Pediatrician’s Advice About H1N1 – Follow-up

Several weeks ago, I posted a letter from our pediatric office regarding the H1N1 virus, the hysteria surrounding it, and some advice about the vaccine. It got a lot of hits, so I thought I would post the follow-up letter that we received about a week and a half ago for your perusal. Hopefully, this will continue to take some of the edge off this relatively mild virus. As with the first time, the italics represent a direct quote from the letter written by Diane Holmes, M.D. and Kenneth Polin, M.D.

We are now into the seventh month of this outbreak, and fortunately, the overall severity of this infection has not increased.  The media reports the most severely affected patients without regard to the significant numbers who are not very ill and recover easily.  According to Center for Disease Control estimates, almost 6 million individuals have been infected, generating approximately 20,000 hospitalizations.  By those statistics, an individual with H1N1 disease has less than a 0.3% chance of even being sick enough to be hospitalized.  Please try not to fall prey to the media-based hysteria.  They are only giving the part of the story that draws viewers.

As we talk with our pediatrician friends in the area, we are all frustrated both with the lack of vaccine and the limitations of administration.  The entire H1N1 vaccine supply in the US is channeled through the federal government and subsequently through state and then local health departments.

Unfortunately, their efficiency is not always up to the standards we would like.   With all our staff working as hard as possible and with some of our nurses and doctors putting in extra time to just vaccinate, we have been able to give slightly more than 2,000 doses of the vaccine so far.  We understand your frustration if your child is not yet in that group.

Please understand that all pediatric patients are now considered in the priority group for the vaccine.  Even if we had enough vaccine for everyone (and we certainly do not) and our personnel did nothing but vaccinate all day, every day, it would still take more than 12 days to give the vaccine to everyone who wants it.  We absolutely want to vaccinate as many children as possible, but we need to also continue seeing sick children and give other essential vaccines.  One additional avenue to obtain the vaccine for your child is to bring him/her along with your other child’s scheduled visit.  We are happy to accommodate you if the proper vaccine is available that day.  Just ask the secretary to pull out the charts for the other child(ren), too, when you check in.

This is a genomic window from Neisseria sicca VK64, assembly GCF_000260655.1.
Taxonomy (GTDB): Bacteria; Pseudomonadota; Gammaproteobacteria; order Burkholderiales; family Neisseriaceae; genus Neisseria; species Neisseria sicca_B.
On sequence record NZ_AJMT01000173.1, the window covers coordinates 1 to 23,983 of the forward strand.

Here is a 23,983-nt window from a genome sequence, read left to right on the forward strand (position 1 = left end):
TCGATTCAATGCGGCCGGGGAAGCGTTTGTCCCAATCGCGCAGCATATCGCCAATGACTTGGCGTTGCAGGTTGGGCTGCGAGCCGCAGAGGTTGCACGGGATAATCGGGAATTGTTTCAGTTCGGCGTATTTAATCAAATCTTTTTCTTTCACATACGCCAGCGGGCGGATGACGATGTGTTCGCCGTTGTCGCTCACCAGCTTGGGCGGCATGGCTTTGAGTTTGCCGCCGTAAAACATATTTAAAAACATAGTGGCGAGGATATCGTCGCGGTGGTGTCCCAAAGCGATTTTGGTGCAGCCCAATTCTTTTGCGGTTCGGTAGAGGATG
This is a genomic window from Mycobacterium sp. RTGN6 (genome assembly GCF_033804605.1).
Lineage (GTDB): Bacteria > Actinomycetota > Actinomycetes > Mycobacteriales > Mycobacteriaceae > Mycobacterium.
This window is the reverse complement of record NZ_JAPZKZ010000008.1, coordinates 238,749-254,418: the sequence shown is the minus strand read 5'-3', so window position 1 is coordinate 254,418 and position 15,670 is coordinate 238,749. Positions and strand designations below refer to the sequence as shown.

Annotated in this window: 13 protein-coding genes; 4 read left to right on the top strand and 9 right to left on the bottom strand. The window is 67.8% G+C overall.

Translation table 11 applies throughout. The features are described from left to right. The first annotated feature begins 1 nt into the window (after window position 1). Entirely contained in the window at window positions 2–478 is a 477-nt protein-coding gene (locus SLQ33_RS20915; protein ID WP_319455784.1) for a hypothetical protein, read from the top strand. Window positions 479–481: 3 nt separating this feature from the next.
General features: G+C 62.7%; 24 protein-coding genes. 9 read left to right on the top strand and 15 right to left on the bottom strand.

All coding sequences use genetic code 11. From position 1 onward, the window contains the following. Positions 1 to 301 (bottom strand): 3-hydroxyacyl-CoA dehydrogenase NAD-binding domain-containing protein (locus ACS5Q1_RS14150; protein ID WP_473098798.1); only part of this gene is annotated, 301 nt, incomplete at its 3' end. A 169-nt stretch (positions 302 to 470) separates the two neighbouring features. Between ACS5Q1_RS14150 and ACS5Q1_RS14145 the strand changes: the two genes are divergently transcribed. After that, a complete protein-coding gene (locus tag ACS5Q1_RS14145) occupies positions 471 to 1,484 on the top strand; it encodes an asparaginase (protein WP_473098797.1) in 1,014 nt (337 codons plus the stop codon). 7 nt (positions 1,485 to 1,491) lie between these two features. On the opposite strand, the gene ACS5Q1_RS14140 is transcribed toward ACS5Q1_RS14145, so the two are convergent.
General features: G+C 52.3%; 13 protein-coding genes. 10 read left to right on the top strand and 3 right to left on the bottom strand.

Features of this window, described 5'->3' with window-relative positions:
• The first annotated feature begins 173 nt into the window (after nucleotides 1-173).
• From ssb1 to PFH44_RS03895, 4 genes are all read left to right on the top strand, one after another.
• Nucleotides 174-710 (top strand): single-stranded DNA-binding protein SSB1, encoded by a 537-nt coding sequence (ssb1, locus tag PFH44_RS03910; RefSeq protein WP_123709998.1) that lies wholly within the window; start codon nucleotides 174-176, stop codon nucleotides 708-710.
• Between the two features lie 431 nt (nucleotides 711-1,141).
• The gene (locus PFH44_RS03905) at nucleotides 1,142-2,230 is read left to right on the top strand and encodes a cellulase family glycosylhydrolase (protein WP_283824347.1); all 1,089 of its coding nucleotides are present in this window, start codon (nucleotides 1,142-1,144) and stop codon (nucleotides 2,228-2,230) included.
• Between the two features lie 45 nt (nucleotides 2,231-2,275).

Another area of frustration is in trying to make practice adjustments keep in compliance with changing CDC guidelines.  This might result in inconsistent information at times being given to you by our staff.  We can only continue to try to do our best.

Please know that we take all pediatric illness very seriously.  Symptoms of flu (cough, congestion, fever, muscle aches, sore throat) do not routinely need to be seen in the office or the Emergency Department.  If at any point, however, you have concerns about your child’s illness (especially any fever lasting longer than 72 hours, any breathing compromise, child looking progressively sicker, child unable to drink) you should have your child seen. One frequently asked question is “What is the fever number that we should worry about?”  In children over 6 months of age, there is no “worry number.”  Always evaluate your child’s situation in context and trust your parental judgement.  A child with a 104 fever who is droopy but alert, breathing easily and able to drink is much less concerning than the child whose fever is 101 but is not alert, has respiratory issues, doesn’t have good color or is getting dehydrated.

Many thanks to those of you who have expressed appreciation to our office staff and our nurses recently for all their hard work during this very stressful time.  Your kindness and understanding is truly appreciated.

As always, we are trying to be as responsive to your concerns as possible.  Together, we will get through this.

Be Well!

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Toe Walker – First Follow-up

It has been three weeks since I wrote the article “Toe Walking – Not Just For Ballerinas Anymore” pertaining to toe walking in toddlers. Two office visits and more than 10 hours of exercises later, I thought I’d update you all to our progress, and perhaps get a little more conversation going around this surprisingly common subject.